Disappointment -- No soul? LO11838

Sun, 12 Jan 1997 13:03:09 -0500 (EST)

Replying to LO11814 --

Well I don't know about the rest of you, but the very topic of how this
group functions is terribly interesting to me. Implicit in the ebb and
flow of information are all the mysteries of how an organization, allbeit
a loose one, functions.

I sense a few trends present in this list over the few months I have
participated in it and I am specifically interested in feedback and
comments on these and similar trends.

1. Threads are followed regardless of the side issues they uncover. This
may strike some readers as indicative of a "academic" mindset within the
group while others might view it as justifiable focus.

2. Side issues produce interesting comments but no follow through. The
most provocotive comments I read are the tiny excursions caused by
reactive interpretations of side issues. However, although they are the
largest source of informative comment that I receive, they have the
shortest life span.

3. Many people have a reply cycle (the time it takes to respond to a
particular thread) that exceeds the real time discussion taking place
between the rest of the participants. This cycle overlap may result in
those who respond more quickly thinking that there is an entrenched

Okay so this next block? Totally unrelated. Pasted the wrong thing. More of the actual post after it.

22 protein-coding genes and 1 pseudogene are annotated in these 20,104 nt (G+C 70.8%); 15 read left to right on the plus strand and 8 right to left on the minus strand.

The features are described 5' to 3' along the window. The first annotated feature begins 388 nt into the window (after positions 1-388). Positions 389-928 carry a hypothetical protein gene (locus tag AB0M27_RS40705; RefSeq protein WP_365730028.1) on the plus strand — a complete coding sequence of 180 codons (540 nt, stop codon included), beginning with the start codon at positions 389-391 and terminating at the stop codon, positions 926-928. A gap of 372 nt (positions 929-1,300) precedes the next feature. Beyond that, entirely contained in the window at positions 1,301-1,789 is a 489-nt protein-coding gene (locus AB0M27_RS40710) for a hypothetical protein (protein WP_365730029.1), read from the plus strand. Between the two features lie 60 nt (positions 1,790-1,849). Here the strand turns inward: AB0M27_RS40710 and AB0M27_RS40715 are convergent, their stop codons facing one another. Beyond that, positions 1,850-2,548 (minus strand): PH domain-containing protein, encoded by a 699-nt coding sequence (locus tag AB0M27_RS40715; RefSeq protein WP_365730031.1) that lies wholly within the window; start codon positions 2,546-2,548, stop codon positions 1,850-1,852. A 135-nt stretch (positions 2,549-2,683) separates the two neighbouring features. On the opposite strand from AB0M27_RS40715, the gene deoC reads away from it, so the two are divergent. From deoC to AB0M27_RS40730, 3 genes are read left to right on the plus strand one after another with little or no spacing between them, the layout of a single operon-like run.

resistance to their ideas.. This reinforcing loop produces some
interesting reactions.

3. Many of the central questions poised by responders are completely
disregarded by the group. I wonder how people actually read their mail,
i.e., the exact way they scan and sort and decode the messages. Are
people looking for information or are they looking for reflections of
their own contributions? Either way, there is nothing right or wrong
about their motivation, it simply changes the way we interact when we
recognize the reasons people write.

4. A handful of contributors outline their objective for writing but most
leave it up to the reader to discern. For example, I put a specific
question in the opening paragraph of this post where it stands the
greatest chance of being seen. I do not usually do that but I'm curious
how the structure of the message relates to the overall impression and so
I'm experimenting. It is clear to me that electronic mail has a very
unique flavor that is still in the formative process and despite the
recent spate of "how to" manuals for effective email, (or is it E-Mail?)
there is still a lot of progress to be made.

5. Writers in this forum almost always use complete sentences, more than
one paragraph, and make one central point per message. The writing here
resembles formal letters more than informal notes. This is in contrast to
much of the traffic I receive via email which is most often curt, jumbled,
and unreadable. In fact, I have been castigated more than once for my
lengthy messages by people who practice email shorthand. Actually,
castigated is probably the wrong word because I consider it a courtesy
when people tell me how to best communicate with them - a point which may
be missing from many of our postings.

Lon Badgett
"Sight, smell, touch, taste, hearing, balance, and wonder make seven senses."
Emil Gobersneke

Learning-org -- An Internet Dialog on Learning Organizations For info: <rkarash@karash.com> -or- <http://world.std.com/~lo/>